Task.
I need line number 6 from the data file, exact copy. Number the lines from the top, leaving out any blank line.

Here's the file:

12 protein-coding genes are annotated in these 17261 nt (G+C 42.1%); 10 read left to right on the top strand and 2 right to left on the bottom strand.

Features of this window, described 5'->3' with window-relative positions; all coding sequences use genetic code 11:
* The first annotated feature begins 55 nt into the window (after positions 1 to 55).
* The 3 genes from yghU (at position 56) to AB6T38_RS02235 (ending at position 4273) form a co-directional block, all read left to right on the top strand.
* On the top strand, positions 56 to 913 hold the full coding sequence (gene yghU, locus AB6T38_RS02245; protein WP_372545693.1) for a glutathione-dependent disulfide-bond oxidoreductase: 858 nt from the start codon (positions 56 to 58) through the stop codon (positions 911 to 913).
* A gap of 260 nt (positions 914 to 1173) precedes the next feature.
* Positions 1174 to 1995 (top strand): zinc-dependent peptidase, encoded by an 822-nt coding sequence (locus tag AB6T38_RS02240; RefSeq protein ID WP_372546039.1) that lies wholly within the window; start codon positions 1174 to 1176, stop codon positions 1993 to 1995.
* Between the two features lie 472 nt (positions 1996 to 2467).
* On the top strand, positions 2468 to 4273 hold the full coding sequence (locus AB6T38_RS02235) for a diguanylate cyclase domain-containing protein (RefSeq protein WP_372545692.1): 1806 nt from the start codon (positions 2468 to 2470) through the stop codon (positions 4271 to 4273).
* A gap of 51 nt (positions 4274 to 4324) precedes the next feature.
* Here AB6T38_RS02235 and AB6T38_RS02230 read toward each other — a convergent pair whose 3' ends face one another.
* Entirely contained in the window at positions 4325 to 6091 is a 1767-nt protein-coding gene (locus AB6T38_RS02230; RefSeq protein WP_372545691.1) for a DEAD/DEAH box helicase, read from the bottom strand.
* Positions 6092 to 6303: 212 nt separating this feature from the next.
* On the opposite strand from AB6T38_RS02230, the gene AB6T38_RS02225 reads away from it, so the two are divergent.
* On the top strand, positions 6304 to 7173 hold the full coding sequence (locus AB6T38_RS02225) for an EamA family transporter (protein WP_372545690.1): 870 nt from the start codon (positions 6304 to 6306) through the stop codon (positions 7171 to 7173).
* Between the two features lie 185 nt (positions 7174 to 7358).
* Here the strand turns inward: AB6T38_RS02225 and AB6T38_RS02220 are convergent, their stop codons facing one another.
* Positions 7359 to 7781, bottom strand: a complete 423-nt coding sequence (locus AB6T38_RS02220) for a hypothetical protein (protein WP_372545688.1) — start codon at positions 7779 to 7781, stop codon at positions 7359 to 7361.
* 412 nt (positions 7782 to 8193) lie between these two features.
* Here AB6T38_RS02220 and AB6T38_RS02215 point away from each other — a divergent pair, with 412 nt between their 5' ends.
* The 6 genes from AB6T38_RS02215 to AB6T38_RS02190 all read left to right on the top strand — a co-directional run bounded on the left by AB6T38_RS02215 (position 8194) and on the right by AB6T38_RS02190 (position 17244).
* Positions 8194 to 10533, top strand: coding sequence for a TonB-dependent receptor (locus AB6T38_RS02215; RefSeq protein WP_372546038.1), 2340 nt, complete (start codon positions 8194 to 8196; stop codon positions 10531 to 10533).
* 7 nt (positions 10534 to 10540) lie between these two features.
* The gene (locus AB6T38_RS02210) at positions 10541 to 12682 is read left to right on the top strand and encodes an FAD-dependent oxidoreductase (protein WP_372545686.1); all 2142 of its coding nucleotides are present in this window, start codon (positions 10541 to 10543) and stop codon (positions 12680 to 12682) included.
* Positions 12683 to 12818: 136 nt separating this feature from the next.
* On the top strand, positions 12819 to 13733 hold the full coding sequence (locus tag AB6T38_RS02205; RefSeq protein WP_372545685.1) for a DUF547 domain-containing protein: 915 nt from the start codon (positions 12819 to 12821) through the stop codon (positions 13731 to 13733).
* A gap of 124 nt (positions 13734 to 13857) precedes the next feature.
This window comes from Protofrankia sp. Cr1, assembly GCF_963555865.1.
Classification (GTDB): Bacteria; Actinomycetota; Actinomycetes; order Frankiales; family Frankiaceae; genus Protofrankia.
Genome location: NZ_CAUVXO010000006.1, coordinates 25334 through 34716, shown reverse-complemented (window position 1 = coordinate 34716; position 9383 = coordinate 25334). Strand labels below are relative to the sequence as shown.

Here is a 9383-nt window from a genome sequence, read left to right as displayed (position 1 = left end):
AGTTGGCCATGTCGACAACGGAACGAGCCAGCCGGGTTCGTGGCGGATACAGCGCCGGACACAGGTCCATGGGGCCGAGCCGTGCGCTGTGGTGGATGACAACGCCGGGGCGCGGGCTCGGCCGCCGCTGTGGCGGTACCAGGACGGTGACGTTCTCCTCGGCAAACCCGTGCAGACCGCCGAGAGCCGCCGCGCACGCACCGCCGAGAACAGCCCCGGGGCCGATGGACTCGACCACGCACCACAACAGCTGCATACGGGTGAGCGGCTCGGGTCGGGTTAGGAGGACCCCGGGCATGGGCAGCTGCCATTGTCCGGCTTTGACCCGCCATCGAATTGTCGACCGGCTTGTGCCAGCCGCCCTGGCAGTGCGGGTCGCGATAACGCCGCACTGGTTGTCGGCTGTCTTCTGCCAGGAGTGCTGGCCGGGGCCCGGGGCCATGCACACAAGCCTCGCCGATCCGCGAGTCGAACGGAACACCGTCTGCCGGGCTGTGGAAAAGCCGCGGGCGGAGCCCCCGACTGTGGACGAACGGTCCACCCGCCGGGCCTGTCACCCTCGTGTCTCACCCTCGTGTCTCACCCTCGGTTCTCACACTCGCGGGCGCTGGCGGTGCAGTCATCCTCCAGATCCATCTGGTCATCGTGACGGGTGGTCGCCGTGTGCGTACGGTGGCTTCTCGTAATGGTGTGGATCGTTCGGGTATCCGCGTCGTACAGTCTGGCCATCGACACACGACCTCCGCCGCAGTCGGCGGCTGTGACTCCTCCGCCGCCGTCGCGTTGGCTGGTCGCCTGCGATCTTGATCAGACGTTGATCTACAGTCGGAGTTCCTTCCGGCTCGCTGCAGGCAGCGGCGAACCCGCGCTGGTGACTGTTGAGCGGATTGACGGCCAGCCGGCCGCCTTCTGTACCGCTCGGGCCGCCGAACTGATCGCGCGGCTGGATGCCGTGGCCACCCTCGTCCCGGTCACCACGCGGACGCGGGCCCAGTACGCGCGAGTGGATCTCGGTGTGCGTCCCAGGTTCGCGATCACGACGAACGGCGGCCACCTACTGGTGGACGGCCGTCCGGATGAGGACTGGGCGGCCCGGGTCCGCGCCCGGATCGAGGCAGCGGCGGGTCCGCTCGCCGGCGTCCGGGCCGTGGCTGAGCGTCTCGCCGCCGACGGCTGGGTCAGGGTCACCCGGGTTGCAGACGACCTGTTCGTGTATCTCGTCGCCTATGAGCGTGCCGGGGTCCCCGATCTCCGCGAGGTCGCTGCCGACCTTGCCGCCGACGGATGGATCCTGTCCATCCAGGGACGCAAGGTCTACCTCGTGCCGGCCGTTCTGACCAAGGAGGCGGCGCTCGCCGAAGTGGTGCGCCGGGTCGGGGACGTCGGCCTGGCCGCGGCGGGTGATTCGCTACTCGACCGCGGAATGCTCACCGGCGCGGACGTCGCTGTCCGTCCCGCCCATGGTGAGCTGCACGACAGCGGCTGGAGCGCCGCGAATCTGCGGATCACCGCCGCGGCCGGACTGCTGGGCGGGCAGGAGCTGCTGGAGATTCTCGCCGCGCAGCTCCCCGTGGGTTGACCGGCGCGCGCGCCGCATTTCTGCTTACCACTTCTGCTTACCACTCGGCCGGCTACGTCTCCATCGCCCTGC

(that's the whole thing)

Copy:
* A gap of 260 nt (positions 914 to 1173) precedes the next feature.